Date Cake


1 ½ cups chopped dates

1 ¼ cups boiling water

1 ½ sticks butter (¾ cup)

1 cup sugar

2 eggs

1 tsp vanilla

1 ½ cup flour

1 tsp cinnamon

1 tsp salt

1 tsp baking soda



½ cup sugar

1 cup chocolate chips

½ cup chopped pecans


Place dates in a bowl. Pour water over and let stand until plump about 30 minutes.


Preheat oven to 350. Grease and flour 9x9 cake pan. Cream butter with 1 cup sugar until fluffy. Add eggs and vanilla. Mix flour, cinnamon, salt and soda together. Stir date and water alternately with flour mixture into butter mixture. Pour into prepared pan. Combine chocolate chips, ½ cup sugar and nuts in a small bowl. Sprinkle over batter. Bake 45-50 minutes.





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Branching Out with Faith Appelquist



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Contact Faith at (612) 618-5244 or by email 


Nuts for Fruits!
What to Expect when you Plant a Fruit Tree


What we expect:
Fruit every year; perfect fruit; no maintenance.   


What is the reality:
3 or more years before bearing fruit; biennial bearing or freezing flowers; insects like fruit too; a host of diseases to manage; complicated to prune and messy.  

If you are looking to put a fruit tree in your landscape, consider the following list to aid you in your decision. Here is my rank of fruit trees from 1 (easy to manage) to 6 (difficult).

  1. Tart Cherries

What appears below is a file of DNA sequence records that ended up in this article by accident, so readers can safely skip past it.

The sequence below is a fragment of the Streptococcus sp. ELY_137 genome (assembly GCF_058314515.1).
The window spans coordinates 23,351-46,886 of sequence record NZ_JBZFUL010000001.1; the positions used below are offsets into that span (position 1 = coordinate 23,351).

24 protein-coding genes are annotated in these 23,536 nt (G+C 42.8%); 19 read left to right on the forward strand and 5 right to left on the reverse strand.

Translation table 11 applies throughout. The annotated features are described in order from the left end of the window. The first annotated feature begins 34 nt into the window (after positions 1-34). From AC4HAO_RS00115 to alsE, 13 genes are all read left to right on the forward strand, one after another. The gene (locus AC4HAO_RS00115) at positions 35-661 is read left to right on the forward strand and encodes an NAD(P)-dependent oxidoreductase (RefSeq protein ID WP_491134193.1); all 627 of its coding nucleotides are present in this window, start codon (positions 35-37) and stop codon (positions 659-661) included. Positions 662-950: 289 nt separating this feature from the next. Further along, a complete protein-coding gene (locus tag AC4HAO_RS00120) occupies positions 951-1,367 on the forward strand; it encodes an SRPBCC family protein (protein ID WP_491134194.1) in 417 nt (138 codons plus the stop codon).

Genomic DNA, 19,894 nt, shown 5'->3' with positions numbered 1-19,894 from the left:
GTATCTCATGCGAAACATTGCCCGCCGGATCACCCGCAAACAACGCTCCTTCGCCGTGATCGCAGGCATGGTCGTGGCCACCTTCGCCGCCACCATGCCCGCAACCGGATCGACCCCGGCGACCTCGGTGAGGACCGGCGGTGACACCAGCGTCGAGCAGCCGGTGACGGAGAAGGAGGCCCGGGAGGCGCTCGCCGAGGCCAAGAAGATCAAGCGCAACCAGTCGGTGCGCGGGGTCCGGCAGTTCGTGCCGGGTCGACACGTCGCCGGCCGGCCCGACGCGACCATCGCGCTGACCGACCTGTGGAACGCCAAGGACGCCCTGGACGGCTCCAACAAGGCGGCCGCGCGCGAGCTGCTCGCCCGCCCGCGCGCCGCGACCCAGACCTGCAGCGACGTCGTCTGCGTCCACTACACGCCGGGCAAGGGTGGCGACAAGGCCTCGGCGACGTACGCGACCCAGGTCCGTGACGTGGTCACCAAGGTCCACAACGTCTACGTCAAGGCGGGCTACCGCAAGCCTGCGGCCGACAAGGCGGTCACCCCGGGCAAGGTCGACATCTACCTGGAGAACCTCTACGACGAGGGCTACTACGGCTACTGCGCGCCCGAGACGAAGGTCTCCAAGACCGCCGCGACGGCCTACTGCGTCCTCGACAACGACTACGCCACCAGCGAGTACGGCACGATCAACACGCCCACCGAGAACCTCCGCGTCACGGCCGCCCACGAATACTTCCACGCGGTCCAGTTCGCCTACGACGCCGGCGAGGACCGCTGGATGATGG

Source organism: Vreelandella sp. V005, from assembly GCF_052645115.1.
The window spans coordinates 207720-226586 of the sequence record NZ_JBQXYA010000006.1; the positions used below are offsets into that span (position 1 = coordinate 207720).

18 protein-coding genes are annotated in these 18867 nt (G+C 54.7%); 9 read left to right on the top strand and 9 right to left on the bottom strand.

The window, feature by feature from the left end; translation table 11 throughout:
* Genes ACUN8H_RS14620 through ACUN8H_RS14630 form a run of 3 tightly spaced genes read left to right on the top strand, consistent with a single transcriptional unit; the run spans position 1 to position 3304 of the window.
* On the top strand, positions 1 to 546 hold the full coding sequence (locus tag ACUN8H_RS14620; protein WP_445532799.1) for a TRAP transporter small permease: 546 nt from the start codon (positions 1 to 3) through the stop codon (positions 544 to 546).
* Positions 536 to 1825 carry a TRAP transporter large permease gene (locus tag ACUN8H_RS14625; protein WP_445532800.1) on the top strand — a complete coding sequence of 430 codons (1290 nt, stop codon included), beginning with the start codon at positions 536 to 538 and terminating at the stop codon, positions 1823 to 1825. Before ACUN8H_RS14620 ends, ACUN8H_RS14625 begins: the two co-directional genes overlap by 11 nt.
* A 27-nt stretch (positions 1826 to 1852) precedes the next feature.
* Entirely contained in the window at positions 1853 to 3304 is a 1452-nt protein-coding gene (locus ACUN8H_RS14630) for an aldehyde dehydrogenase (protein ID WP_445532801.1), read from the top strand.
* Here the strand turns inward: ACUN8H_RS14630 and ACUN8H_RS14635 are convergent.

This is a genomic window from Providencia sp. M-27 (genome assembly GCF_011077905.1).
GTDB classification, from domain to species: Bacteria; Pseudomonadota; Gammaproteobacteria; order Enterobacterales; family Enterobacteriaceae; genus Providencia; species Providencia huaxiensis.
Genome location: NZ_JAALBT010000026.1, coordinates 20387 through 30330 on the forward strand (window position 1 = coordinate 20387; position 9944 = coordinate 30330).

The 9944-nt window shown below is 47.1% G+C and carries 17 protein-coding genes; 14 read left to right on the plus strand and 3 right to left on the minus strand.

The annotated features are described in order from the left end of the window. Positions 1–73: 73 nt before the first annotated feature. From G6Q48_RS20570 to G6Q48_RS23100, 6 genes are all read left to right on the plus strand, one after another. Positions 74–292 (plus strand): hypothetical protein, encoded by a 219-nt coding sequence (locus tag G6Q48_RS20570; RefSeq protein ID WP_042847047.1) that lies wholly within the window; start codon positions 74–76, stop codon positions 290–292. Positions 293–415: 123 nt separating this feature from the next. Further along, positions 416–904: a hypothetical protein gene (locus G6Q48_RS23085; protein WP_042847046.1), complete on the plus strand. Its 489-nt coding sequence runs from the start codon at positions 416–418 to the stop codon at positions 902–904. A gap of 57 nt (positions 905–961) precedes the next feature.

2. Plum
  3. Pear
  4. Apple
  5. Apricot
  6. Peach 

Parker Pear

Honeycrisp Apple    


For more information on planting and managing fruit trees

Heuchera, Heuchera, Heuchera!


It's the one plant that I can't help myself from buying when I stumble upon a new cultivar (a plant that has been produced by selective breeding). With Heucheras, or Coral Bells as they are commonly called, new cultivars come and go quickly so I am compelled to grab a couple for fear that I won't find that one again. Names like 'Marmalade', 'Plum Pudding', 'Cherry Cola', 'Berry Smoothie', and 'Caramel' make me act like a kid in a candy store, drooling at the possibilities.

Heucheras make great border or accent plants. They come in a plethora of colors, leaf patterns and shapes, are semi-evergreen, and produce clouds of small bell-shaped white, pink, or red flowers which attract hummingbirds. They need moist, well-drained soil and do not do well in dry shade or with landscape rock as mulch. The darker-colored varieties like 'Obsidian' can take full sun, while the lighter shades, like 'Key Lime' will do best in part to full shade. 


Heucheras' root crowns usually frost heave (pop out of the ground) with fluctuating soil temperatures in winter, so they benefit from a winter mulch after the ground freezes. They should have their flowering stems cut close to the ground at the base of the plant when all flowering is finished.


Heucheras do fabulously well packed tightly in containers. 
In fact, I like them best in containers since they can't be beat
for foliage color and interest.


At one nursery in particular, I was overwhelmed
by all the new Heucheras. 


Heuchera make a nice combination planting with fine textured plants such as Blue Eyed Grass.  Photo Credit: Stephanie Town 


For more information on the Heuchera Plant.
Thanks for reading. Happy Planting!    


Faith Appelquist

President & Founder


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